I was chatting to some friends a few days ago and the subject of "tall poppy syndrome" came up. No doubt there's a more scientific definition around, but my own understanding of this phenomenon is when, in a group dynamic, one person tries to rise above the norm and do something different, only to be pulled down by the rest of the group.
One sees this phenomenon throughout society - even in the Church. I experienced this first-hand at Synod last year, where I was criticised for even daring to stand up and say something because I was "only a Phase One". Readers of this blog will know that I don't subscribe to this theory, and in fact see it as one of my quests in life to break down "tall poppy syndrome" wherever it manifests itself - people should be given the opportunity to think and act independently without fear or favour, should they choose to do so.
But what actually causes this phenomenon? The answer well may lie in this interesting story that I found on a blog entitled geekrebel's posterous:
There was an experiment involving 5 monkeys, a cage, a banana, a ladder and, crucially, a water hose.
The 5 monkeys were locked in a cage, after which a banana was hung from the ceiling with a ladder placed right underneath it.
Of course, immediately, one of the monkeys would race towards the ladder, intending to climb it and grab the banana. However, as soon as he would start to climb, the sadist (euphemistically called “scientist”) would spray the monkey with ice-cold water. In addition, however, he would also spray the other four monkeys…
When a second monkey was about to climb the ladder, the scientist would again spray all the monkeys; likewise for the third climber and, if they were particularly persistent (or dumb), the fourth one. Then they would have learned their lesson: they were not going to climb the ladder again – banana or no banana.
The scientist would then replace one of the monkeys with a new one. The new guy would spot the banana, think “why don’t these idiots go get it?!” and start climbing the ladder. Then, however, it got interesting: the other four monkeys, familiar with the cold-water treatment, would run towards the new guy and beat him up. The new guy, blissfully unaware of the cold-water history, would get the message: no climbing up the ladder in this cage – banana or no banana.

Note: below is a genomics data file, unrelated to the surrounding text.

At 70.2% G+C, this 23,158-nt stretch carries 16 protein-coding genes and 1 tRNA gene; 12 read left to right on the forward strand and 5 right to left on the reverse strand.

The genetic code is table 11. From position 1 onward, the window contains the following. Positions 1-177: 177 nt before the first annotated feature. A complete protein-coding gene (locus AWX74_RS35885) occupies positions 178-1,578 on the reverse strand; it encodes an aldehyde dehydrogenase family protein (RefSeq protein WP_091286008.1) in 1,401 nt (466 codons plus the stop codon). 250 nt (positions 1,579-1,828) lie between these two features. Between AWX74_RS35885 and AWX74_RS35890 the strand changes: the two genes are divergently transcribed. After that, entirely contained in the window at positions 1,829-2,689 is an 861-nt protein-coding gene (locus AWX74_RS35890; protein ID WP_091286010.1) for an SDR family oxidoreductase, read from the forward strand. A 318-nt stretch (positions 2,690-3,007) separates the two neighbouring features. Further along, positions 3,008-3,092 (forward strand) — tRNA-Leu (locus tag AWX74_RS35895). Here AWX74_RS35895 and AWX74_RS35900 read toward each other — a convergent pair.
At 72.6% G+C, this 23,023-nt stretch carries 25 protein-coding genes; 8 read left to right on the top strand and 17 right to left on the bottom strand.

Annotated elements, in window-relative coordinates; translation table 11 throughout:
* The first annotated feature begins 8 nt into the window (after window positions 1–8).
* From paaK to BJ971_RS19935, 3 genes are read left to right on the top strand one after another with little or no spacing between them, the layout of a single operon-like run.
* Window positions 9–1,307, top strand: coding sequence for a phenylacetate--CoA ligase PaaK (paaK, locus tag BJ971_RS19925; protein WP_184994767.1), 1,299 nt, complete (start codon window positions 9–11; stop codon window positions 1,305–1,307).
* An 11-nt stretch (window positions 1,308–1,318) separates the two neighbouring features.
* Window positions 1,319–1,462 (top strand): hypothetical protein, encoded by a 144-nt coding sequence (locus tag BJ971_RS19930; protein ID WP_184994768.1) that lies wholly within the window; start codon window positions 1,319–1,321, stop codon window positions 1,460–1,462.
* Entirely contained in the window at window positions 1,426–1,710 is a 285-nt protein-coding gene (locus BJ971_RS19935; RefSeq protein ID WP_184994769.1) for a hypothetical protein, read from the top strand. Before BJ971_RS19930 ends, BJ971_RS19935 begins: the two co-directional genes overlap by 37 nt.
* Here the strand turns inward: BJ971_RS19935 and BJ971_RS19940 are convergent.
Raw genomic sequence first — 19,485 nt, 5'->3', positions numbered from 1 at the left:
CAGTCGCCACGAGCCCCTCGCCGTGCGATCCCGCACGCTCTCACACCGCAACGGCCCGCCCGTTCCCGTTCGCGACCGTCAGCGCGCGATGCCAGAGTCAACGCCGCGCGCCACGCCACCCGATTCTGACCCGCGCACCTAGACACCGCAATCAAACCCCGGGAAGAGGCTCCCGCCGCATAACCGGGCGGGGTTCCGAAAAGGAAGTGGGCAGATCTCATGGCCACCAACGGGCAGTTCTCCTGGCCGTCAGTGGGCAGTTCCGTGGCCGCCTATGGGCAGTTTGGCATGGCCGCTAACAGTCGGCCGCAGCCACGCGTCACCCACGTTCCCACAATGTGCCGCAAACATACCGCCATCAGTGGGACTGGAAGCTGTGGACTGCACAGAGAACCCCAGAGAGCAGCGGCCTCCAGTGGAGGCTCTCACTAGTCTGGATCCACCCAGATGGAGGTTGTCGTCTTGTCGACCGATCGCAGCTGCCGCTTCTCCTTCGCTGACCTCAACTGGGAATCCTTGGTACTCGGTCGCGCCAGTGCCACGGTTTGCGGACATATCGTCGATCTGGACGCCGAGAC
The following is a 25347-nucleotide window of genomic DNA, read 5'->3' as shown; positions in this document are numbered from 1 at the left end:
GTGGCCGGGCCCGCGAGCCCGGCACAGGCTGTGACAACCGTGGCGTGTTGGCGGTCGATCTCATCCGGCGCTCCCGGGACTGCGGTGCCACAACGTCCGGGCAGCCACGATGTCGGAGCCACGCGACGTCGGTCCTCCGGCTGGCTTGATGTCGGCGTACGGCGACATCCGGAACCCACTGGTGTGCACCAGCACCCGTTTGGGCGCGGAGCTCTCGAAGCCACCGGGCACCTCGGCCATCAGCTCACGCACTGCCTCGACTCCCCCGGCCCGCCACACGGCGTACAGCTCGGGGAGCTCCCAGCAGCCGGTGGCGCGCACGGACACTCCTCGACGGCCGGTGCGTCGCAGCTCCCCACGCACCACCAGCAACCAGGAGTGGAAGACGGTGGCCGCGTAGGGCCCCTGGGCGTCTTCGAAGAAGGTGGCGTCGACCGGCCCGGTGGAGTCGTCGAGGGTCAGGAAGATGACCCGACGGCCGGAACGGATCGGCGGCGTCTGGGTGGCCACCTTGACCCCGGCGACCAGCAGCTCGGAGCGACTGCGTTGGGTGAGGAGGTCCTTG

When the beast outside the cage would replace a second monkey with a new one, the events would repeat themselves – with one notable detail: the first new monkey, who had never received the cold-water treatment himself (and didn’t even know anything about it), would, with equal vigour and enthusiasm, join in the beating of the new guy on the block.
The researcher kept replacing monkeys until eventually all the monkeys had been replaced and none of the ones in the cage had any experience or knowledge of the cold-water treatment.
Then, a new monkey was introduced into the cage. It ran toward the ladder only to get beaten up by the others. None of these monkeys had ever been sprayed by cold water.
Could it be that groups have slapped individuals down so much in the past that people are now too scared to stand up anymore? That individual actions are seen always as being to the detriment of the group, rather than potentially to the group's benefit? Surely this can't be what ubuntu is meant to be? What do you think?
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